Default Python version

Dear all,

I'm having some issue using the default python version of my Ubuntu Mate 18.04 (2.7.15+) with a program that requires a more modern Unicode support (as far as I understood 2.7.16 would be enough). Can the default python be safely upgraded to that version in Ubuntu Mate? Otherwise, is there a way to launch a program somehow pointing him to python3? The author of this specific software suggested me to launch it using the -R option, that is supposed to autodetect the newer version of python and reset the default, or so he says, but it don't work.

This is the error I get when I try to run a python script from that program:
Error: could not find symbol "PyUnicodeUCS2_FromWideChar"
Python could not be properly initialized. We must quit.

For reference, this is the problem as I have explained in more detail elsewhere, I don't want to bother you with details about a third-party software, but in case you need them:

Thank you in advance for any answer.


EDIT: the problem was solved for me with an internal setting of the software, but I would take advantage of the circumstance to understand better the matter: is Mate (or Ubuntu) compatible with a more recent version of Python 2.7 set as default? If not, it would still possible to install Python 3 in a standard path such as /usr/lib? And how does the -R (or -r?) option work? I can't find anything online about it.

Welcome! Both Python 2 and 3 are pre-installed in Ubuntu MATE. In 18.04, those versions are:

$ python --version
Python 2.7.15+

$ python3 --version
Python 3.6.8

Running the right one depends on the "shebang" at the top of the Python file you're trying to run, or the command is used to execute the file.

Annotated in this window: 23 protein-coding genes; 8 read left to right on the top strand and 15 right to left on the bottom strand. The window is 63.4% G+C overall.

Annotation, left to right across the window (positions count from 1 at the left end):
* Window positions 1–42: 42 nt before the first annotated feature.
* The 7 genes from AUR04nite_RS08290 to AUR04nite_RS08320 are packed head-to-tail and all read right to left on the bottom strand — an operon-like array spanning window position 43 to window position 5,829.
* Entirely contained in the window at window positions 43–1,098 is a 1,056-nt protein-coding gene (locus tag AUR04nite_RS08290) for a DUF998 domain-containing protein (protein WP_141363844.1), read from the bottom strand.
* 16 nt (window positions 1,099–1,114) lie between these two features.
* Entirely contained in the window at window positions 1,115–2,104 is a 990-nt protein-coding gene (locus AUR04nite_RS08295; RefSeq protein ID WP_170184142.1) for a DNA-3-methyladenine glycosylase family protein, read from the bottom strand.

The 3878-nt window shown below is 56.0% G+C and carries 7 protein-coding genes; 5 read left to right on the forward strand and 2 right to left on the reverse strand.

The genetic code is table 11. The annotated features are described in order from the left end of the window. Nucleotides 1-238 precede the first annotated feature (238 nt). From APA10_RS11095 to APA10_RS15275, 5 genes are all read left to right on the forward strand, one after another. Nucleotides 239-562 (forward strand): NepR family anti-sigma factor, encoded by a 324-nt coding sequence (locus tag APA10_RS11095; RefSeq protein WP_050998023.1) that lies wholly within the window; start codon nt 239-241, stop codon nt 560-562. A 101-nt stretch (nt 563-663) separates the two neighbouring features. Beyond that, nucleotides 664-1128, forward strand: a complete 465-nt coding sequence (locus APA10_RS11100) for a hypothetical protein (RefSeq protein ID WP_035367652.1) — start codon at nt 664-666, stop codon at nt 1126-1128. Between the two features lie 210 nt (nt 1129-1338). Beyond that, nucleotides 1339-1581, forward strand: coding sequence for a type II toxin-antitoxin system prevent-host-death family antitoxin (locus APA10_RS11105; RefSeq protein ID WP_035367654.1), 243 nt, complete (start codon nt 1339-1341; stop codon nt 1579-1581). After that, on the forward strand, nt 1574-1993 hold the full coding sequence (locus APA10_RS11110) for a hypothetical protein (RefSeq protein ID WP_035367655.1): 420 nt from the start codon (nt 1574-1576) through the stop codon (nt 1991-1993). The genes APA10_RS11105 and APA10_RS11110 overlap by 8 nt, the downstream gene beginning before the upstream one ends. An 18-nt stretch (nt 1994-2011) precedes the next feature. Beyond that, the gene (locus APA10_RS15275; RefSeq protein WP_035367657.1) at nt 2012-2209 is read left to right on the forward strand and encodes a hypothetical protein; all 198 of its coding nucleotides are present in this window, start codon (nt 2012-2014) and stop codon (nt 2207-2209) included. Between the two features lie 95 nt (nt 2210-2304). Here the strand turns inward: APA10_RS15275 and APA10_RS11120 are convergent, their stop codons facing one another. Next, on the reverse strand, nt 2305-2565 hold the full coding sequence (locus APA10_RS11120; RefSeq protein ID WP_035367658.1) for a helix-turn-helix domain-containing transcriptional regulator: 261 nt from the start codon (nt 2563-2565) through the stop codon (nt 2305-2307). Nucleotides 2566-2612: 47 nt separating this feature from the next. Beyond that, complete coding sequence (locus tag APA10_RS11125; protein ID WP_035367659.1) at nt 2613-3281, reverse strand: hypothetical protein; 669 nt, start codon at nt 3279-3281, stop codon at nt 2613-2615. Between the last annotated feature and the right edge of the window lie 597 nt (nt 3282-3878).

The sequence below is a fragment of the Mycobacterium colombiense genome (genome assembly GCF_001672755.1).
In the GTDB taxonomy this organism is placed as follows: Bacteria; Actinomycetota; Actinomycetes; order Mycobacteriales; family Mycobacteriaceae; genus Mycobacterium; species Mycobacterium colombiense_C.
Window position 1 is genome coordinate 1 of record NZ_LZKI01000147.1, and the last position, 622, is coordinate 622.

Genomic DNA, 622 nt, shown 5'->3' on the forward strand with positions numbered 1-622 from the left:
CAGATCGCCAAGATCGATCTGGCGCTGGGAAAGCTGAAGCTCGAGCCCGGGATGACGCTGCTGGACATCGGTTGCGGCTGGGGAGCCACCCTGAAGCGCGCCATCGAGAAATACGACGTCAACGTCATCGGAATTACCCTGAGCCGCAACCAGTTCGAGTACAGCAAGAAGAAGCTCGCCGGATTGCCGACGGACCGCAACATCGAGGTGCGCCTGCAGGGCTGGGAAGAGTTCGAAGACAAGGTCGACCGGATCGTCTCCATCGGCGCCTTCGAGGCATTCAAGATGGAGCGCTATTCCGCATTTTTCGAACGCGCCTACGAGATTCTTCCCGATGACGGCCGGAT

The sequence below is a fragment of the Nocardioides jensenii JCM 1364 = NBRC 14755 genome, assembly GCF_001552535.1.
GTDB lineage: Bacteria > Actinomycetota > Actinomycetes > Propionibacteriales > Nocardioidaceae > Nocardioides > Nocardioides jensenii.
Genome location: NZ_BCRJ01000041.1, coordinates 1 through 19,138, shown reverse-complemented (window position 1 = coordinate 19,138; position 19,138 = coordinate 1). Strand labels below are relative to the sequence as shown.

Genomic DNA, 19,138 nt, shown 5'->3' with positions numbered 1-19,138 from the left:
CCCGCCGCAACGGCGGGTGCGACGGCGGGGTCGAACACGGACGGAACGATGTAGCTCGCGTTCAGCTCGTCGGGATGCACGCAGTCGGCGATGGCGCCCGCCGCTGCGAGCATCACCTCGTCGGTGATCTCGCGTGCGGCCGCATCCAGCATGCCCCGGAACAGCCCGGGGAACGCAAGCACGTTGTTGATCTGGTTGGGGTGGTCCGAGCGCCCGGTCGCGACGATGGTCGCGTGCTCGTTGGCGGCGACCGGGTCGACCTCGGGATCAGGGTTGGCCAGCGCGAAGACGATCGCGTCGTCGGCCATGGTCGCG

Python 2:

#!/usr/bin/env python
#!/usr/bin/env python2

python /path/to/script

Python 3:

#!/usr/bin/env python3

python3 /path/to/script

In some distributions, python might run Python 3.x, and have python2 instead. Ubuntu has both python2 and python3, with python defaulting to 2.x.

While possible, I wouldn't recommend manually installing a version of Python 2.x or 3.x outside the distribution's repositories, as it can become a pain to maintain multiple versions of Python on the system, the libraries required by programs and can introduce inconsistency issues.

There is a tool called virtualenv that can be used to create isolated environments of Python.

:bulb: Tip - Ubuntu 19.10 that's being released on the 17th of October ships Python 2.7.16.

Thank you very much for your answer. I didn't know of virtualenv, luckily my problem has been solved but it could be of use in the future. It also interesting that Ubuntu 19.10 is released with Python 2.7.16, although I need to stick to LTS version because I some other software that I need is optimized and maintained only for LTSs. But it is good to know that when I'll upgrade to 20.04 I will find it there.

Thanks again.

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You can also use update-alternatives to set which version equates to python I believe..

sudo update-alternatives --install /usr/bin/python python /usr/bin/python2.7 1

sudo update-alternatives --install /usr/bin/python python /usr/bin/python3.7 2

sudo update-alternatives --config python

Select version

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